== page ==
The Florida Bar

Daily News Summary

An electronic digest of media coverage of interest to members of The Florida Bar compiled each workday by the Public Information and Bar Services Department. Electronic links are only active in today's edition. For information on previous articles, please contact the publishing newspaper directly.

Links to online newspapers

May 19, 2014


DON'T CHARGE FOR ONLINE ACCESS TO COURT RECORDS -- South Florida Sun-Sentinel, Editorial,, May 17, 2014.
Editorial about the recent ruling by the Florida Supreme Court that allows people to go online and view court documents. "The ruling opens the door to a future where people will no longer have to go to the courthouse and pay for parking to obtain important court records . . . Now the challenge facing Florida's clerks of the court is to digitize enormous volumes of records and ensure the service is kept free of charge so that everyone has online access to the courthouse . . . The job of funding the courts rests with state lawmakers. It shouldn't be borne by new fees for innovative services. Online access to court records shouldn't be the next cash cow. The ideal is to encourage access, not build a new revenue stream . . . It is good news that Florida's judiciary has figured out how to safeguard privacy in delivering court records online. Better news would be if those who manage the judiciary's budget agree to keep new fees from blocking the online door."

--Lawyer Ethics/Legal Discipline--

LAWYER: ENDURING ROTHSTEIN IS 'PUNISHMENT ENOUGH' -- South Florida Sun-Sentinel,, May 17, 2014.
Jurors earlier this year found Scott Rothstein's former protegee Christina Kitterman guilty of three counts of wire fraud for impersonating a Florida Bar official during an April 2009 conference call that federal prosecutors said kept Rothstein's massive Ponzi scheme alive for its final six months. Kitterman will be sentenced Tuesday [May 20] in federal court in West Palm Beach. Sentencing guidelines recommend a punishment of 20 years in prison, her defense attorney Valentin Rodriguez Jr. said, but he hopes U.S. District Judge Daniel T.K. Hurley will sentence her to probation. Hurley will have to decide Tuesday whether Kitterman knew, or should have known, the amount of losses prosecutors say resulted from her fraudulent actions. Prosecutors concede Rothstein did not tell Kitterman he was running a Ponzi scheme, but they say the 39-year-old lawyer knew she was committing wire fraud.

Last week, The Florida Bar found probable cause that Robert Adams, Stephen Diaco and Adam Filthaut of Tampa's Adams Diaco law firm had violated its rules. All three Adams Diaco lawyers face charges of misconduct, unfairness to opposing counsel and disrupting court. If guilty, their punishment can range from admonishment to suspension to disbarment. Because it's an ongoing case that gained notoriety, many lawyers are hesitant to comment on what the trial judge and ultimately the Florida Supreme Court will do.

--Criminal Justice Issues--

Times columnist John Romano reached out to Judge Ray E. Ulmer Jr. to "understand how he felt in retrospect about sentencing someone to die." A highly respected judge since the mid-1970s, Ulmer was once considered among the toughest judges in Tampa Bay. Ulmer presided over the murder trial of John Henry, whose death warrant was recently signed by Gov. Rick Scott and who is scheduled to be executed June 18 if doctors determine he is sane. Romano writes, "For all his concerns about the responsibilities that come with the sentence, Ulmer says he still believes in the death penalty. He believes it is a necessary deterrent. And he believes it is justice. He believes it should be reserved for cases where guilt is beyond doubt, and circumstances warrant the penalty."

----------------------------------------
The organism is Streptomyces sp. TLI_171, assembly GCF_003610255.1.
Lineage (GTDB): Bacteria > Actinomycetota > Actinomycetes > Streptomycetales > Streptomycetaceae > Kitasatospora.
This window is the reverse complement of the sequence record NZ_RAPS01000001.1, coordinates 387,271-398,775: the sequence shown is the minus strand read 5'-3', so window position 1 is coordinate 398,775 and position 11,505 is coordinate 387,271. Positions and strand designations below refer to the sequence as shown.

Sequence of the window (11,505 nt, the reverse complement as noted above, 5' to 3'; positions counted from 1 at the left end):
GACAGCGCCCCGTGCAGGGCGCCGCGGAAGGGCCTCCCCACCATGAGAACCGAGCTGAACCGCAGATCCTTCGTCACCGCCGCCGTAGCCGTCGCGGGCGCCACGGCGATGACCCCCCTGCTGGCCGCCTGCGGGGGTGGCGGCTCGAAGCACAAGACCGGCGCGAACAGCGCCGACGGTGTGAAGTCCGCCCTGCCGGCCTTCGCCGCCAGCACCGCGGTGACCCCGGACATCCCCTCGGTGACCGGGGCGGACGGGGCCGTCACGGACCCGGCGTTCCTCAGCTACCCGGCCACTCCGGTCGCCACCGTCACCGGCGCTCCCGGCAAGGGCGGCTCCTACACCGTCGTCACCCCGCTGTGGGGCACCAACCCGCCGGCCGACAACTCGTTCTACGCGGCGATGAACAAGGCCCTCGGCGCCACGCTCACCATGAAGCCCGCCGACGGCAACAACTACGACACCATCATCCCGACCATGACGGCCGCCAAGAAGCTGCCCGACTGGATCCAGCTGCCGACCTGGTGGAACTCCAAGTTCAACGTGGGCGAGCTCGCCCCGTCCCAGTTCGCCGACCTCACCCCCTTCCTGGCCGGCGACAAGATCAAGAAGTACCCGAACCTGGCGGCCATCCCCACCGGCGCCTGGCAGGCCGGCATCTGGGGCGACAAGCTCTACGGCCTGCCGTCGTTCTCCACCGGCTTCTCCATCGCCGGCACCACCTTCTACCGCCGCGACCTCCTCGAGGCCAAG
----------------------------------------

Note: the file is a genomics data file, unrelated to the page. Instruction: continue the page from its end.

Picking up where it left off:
BRUCE GRANT: DON'T UNDERMINE DRUG PREVENTION -- Tallahassee Democrat, Column,, May 19, 2014. [Also: BILL WOHLSIFER: BILL SETS UP A BAD BUSINESS MODEL -- Tallahassee Democrat, Column,, May 19, 2014.]
Opinion columns about medical marijuana legislation. Bruce Grant, former director of the Florida Office of Drug Control and chairman of the Leon County dr
ug prevention coalition, writes that "The bill that just passed the Legislature allows cannabis oil to those truly sick who need it, but we don’t need to allow further legalization. The world is dangerous enough for kids without sanctioning another intoxicating drug to trip them up. The real effect of medical marijuana in Florida will be to jeopardize the safety and drug-free future of our most precious resource — our youth." Bill Wohlsifer, an attorney in Tallahassee and a candidate for Florida attorney general, writes, "Florida’s legislators pretended to be helping children who suffer from intractable epilepsy. The real objective was to capture the market share for their crony friends in the huge marijuana business that is heading to Florida. Upon closer reading of SB 1030, the “Charlotte’s Web” bill, it becomes clear that it sets the foundation to hand over Florida’s burgeoning marijuana industry to a select few people."

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[Revised: 05-20-2014]